Before you consider challenging the validity of a Will, you should speak with an attorney experienced in handling Will contests and other probate court litigation. The attorney will help determine the answers to several important questions. First, if the Will is invalid, Will you receive more because of a prior Will or under the applicable intestacy law? Second, does the current Will you intend to challenge have an incontestability clause, also known as an in terrorem clause, which states that if you challenge the validity of the Will you get nothing?

Wills are also challenged for failure to meet certain technical requirements as to their signing. There can also be a challenge of outright forgery claiming that the decedent did not sign the Will. Many challenges to Wills question whether the decedent was either under the undue influence of another when the Will was signed or was mentally incompetent to enter into the Will. Such analysis is very fact specific and a challenge like that should not be made until after working with an attorney to determine what, if any, potential evidence there is as to undue influence or lack of mental capacity.

If a person generally knows what his assets are, who his natural heirs are, and has a reason why he wants his assets to be distributed as noted in his Will, generally he would be found mentally competent to enter into such a Will.

If an individual has so much control over and a confidential relationship with the person who is to sign a Will to be able to substitute his own judgment for the person who is signing the Will, then undue influence could be proven. However, the mere fact that the decedent has left more to his daughter who regularly took care of him in New Hampshire than his son who lived in Alaska and visited and contacted him infrequently does not show undue influence.

Once again, all of these Will contests are fact driven and a legal analysis by an attorney is appropriate before making a decision to object to the validity of a Will in a probate proceeding and, of course, defending against such an objection. Representing yourself without an attorney in one of these disputes is generally a major mistake and can result in you substantially prejudicing yourself in the proceedings.

J. Daniel Marr is a Director and Shareholder at Hamblett & Kerrigan, P.A. His legal practice includes counseling businesses and individuals on a variety of legal issues and advocating on their behalf. Attorney Marr is licensed and practices in both New Hampshire and Massachusetts. Attorney Marr can be reached at dmarr@nashualaw.com.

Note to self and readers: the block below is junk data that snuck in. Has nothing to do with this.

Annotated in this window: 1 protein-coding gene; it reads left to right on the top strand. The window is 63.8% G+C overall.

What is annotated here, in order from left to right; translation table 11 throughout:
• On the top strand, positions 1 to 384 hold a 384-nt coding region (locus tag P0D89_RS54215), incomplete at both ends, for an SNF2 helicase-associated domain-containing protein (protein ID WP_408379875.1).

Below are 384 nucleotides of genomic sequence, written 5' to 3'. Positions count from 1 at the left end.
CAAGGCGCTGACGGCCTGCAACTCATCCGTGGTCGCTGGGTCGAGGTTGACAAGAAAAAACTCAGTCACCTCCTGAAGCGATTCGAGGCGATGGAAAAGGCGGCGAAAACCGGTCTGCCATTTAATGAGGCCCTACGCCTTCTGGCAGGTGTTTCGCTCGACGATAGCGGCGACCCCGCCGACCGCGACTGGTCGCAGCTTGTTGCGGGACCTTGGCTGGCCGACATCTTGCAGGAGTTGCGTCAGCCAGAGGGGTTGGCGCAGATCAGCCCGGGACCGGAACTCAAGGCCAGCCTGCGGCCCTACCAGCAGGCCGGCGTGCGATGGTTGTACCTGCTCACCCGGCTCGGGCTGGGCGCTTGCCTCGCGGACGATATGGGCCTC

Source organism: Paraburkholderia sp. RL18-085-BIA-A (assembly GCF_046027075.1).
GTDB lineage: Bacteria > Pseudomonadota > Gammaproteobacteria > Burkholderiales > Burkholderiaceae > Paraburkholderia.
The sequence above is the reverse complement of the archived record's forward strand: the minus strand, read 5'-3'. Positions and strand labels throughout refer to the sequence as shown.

Wednesday, March 25, 2015

Wednesday, March 18, 2015

Tuesday, March 17, 2015

Inherited Assets Are Subject to Division By the Divorce Court

Under New Hampshire law, all property acquired through and including the date of divorce is part of the marital estate and subject to division. Accordingly, the divorce court has the authority to divide an inheritance received by only one spouse during the marriage. This is true even for assets that are inherited after separation or the filing of a divorce petition. In one such case, the attorneys at Hamblett & Kerrigan successfully advocated for the divorce court to divide an inheritance received by the opposing spouse eight months after the filing of the petition for divorce.

When deciding whether it will divide an inherited assets, the divorce court considers a variety of factors, including but not limited to the age of the parties, the length of the marriage, the overall value of the marital estate, each spouses' contribution during the marriage, each spouses likelihood of acquiring income and assets after the divorce, the health of the parties, etc.

If you have any questions regarding whether an inheritance is subject to division, please contact an attorney at Hamblett & Kerrigan for a consultation.

Kevin P. Rauseo is a director at Hamblett & Kerrigan P.A. He concentrates his practice in the areas of family and divorce law, Collaborative law, child custody and visitation, child support and alimony, personal injury, insurance defense, slip and fall accidents, automobile and truck accidents, motorcycle accidents, premises liability, dog bites and civil litigation. He is a member of the International Academy of Collaborative Professional and serves on the Professional Development Committee and has previously served on the Public Education Advisory Panel of the Academy. He also is a member of the Collaborative Law Alliance of New Hampshire. AV Preeminent Rated by Martindale-Hubbell. Recipient of the 2014 Nationally Ranked Top 10 Attorney Award from the National Academy of Family Law Attorneys (NAFLA). You can reach Attorney Rauseo at krauseo@nashualaw.com.